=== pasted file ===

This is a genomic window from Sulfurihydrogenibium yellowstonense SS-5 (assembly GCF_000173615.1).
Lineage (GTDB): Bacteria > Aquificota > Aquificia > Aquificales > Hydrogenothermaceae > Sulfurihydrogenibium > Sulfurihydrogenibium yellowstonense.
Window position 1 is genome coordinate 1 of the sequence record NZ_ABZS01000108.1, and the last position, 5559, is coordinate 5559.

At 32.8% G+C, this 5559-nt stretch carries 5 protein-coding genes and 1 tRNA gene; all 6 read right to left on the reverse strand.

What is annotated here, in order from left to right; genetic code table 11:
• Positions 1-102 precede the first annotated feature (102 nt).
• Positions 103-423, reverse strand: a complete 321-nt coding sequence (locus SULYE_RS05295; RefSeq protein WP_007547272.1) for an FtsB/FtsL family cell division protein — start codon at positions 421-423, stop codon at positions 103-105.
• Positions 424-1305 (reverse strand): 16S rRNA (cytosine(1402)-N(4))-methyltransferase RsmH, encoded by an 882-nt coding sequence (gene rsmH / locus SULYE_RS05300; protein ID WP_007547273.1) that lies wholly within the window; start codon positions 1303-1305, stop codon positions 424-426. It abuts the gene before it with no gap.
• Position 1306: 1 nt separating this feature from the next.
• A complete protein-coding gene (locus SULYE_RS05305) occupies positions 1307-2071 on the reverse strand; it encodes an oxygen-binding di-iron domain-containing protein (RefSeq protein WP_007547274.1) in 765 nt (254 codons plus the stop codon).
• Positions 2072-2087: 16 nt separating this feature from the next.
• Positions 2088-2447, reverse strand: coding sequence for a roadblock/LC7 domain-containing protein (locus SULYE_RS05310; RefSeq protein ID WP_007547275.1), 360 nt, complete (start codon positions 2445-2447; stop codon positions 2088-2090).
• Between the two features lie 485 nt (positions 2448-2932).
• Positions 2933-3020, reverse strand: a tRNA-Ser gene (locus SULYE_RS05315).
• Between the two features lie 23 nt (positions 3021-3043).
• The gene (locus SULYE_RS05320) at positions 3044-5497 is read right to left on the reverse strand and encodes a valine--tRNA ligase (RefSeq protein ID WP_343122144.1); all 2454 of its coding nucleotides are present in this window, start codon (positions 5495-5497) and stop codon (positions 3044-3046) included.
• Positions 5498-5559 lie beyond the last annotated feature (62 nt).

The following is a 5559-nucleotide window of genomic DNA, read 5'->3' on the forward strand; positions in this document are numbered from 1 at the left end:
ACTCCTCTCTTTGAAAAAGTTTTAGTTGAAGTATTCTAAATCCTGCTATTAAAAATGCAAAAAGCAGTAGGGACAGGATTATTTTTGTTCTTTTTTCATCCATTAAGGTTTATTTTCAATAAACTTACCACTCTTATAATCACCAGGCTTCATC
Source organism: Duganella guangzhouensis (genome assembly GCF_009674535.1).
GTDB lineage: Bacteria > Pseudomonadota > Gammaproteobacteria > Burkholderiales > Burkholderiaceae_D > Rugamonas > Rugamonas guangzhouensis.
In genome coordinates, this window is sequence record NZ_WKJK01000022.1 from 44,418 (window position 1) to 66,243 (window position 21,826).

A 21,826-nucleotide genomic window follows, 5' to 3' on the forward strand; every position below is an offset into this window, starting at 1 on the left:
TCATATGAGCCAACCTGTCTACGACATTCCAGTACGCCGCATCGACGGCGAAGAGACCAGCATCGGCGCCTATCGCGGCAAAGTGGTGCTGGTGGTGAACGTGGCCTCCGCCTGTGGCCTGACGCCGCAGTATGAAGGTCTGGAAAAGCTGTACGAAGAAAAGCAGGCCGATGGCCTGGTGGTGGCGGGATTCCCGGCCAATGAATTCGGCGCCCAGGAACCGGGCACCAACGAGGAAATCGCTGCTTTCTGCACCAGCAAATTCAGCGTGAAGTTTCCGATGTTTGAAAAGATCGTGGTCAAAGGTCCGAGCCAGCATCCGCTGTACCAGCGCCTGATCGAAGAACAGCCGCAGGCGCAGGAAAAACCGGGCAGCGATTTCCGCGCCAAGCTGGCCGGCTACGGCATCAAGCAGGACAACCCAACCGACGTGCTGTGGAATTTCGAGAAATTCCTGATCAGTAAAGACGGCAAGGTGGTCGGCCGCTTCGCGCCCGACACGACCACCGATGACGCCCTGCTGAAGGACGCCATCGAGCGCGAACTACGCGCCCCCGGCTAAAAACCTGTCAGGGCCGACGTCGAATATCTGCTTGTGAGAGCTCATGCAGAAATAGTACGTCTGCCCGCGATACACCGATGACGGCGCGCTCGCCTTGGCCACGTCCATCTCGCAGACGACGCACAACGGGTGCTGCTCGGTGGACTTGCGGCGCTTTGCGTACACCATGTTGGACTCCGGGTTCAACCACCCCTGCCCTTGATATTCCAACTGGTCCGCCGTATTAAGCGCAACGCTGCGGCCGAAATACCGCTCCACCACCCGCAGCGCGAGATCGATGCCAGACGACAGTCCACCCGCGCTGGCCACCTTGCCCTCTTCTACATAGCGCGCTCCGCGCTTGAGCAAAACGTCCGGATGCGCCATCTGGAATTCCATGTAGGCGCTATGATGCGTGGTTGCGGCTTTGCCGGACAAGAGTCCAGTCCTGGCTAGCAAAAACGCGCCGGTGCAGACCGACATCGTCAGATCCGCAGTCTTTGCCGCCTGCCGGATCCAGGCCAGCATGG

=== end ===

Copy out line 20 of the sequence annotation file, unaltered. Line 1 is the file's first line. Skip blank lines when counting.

Source organism: Duganella guangzhouensis (genome assembly GCF_009674535.1).